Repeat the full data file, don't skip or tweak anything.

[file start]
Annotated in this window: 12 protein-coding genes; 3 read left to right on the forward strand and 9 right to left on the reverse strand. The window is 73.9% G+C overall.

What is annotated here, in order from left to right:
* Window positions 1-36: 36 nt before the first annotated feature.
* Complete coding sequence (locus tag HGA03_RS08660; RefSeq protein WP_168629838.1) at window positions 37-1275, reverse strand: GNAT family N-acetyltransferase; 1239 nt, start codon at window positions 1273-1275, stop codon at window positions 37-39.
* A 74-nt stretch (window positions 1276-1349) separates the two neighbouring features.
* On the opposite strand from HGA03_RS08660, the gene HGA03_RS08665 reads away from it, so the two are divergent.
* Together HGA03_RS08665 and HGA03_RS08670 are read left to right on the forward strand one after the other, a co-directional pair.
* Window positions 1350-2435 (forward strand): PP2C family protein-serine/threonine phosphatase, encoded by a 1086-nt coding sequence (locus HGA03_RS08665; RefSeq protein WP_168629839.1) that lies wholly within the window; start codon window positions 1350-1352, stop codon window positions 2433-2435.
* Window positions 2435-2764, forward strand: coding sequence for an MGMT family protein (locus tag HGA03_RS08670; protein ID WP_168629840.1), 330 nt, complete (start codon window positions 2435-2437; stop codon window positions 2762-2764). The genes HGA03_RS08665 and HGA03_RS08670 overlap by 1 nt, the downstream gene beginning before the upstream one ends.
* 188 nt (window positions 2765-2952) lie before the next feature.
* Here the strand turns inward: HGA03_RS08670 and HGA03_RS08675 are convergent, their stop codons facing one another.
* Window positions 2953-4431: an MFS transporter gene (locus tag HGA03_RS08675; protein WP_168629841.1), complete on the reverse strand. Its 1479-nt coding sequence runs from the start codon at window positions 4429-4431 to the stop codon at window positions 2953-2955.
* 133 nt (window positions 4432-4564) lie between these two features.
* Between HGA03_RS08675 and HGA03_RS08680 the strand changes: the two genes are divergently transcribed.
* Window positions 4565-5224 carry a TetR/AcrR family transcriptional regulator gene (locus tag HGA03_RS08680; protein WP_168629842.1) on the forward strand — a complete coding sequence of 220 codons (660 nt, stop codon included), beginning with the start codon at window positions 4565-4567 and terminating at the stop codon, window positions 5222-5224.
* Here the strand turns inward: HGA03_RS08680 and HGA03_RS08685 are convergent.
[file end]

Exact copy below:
Annotated in this window: 12 protein-coding genes; 3 read left to right on the forward strand and 9 right to left on the reverse strand. The window is 73.9% G+C overall.

What is annotated here, in order from left to right:
* Window positions 1-36: 36 nt before the first annotated feature.
* Complete coding sequence (locus tag HGA03_RS08660; RefSeq protein WP_168629838.1) at window positions 37-1275, reverse strand: GNAT family N-acetyltransferase; 1239 nt, start codon at window positions 1273-1275, stop codon at window positions 37-39.
* A 74-nt stretch (window positions 1276-1349) separates the two neighbouring features.
* On the opposite strand from HGA03_RS08660, the gene HGA03_RS08665 reads away from it, so the two are divergent.
* Together HGA03_RS08665 and HGA03_RS08670 are read left to right on the forward strand one after the other, a co-directional pair.
* Window positions 1350-2435 (forward strand): PP2C family protein-serine/threonine phosphatase, encoded by a 1086-nt coding sequence (locus HGA03_RS08665; RefSeq protein WP_168629839.1) that lies wholly within the window; start codon window positions 1350-1352, stop codon window positions 2433-2435.
* Window positions 2435-2764, forward strand: coding sequence for an MGMT family protein (locus tag HGA03_RS08670; protein ID WP_168629840.1), 330 nt, complete (start codon window positions 2435-2437; stop codon window positions 2762-2764). The genes HGA03_RS08665 and HGA03_RS08670 overlap by 1 nt, the downstream gene beginning before the upstream one ends.
* 188 nt (window positions 2765-2952) lie before the next feature.
* Here the strand turns inward: HGA03_RS08670 and HGA03_RS08675 are convergent, their stop codons facing one another.
* Window positions 2953-4431: an MFS transporter gene (locus tag HGA03_RS08675; protein WP_168629841.1), complete on the reverse strand. Its 1479-nt coding sequence runs from the start codon at window positions 4429-4431 to the stop codon at window positions 2953-2955.
* 133 nt (window positions 4432-4564) lie between these two features.
* Between HGA03_RS08675 and HGA03_RS08680 the strand changes: the two genes are divergently transcribed.
* Window positions 4565-5224 carry a TetR/AcrR family transcriptional regulator gene (locus tag HGA03_RS08680; protein WP_168629842.1) on the forward strand — a complete coding sequence of 220 codons (660 nt, stop codon included), beginning with the start codon at window positions 4565-4567 and terminating at the stop codon, window positions 5222-5224.
* Here the strand turns inward: HGA03_RS08680 and HGA03_RS08685 are convergent.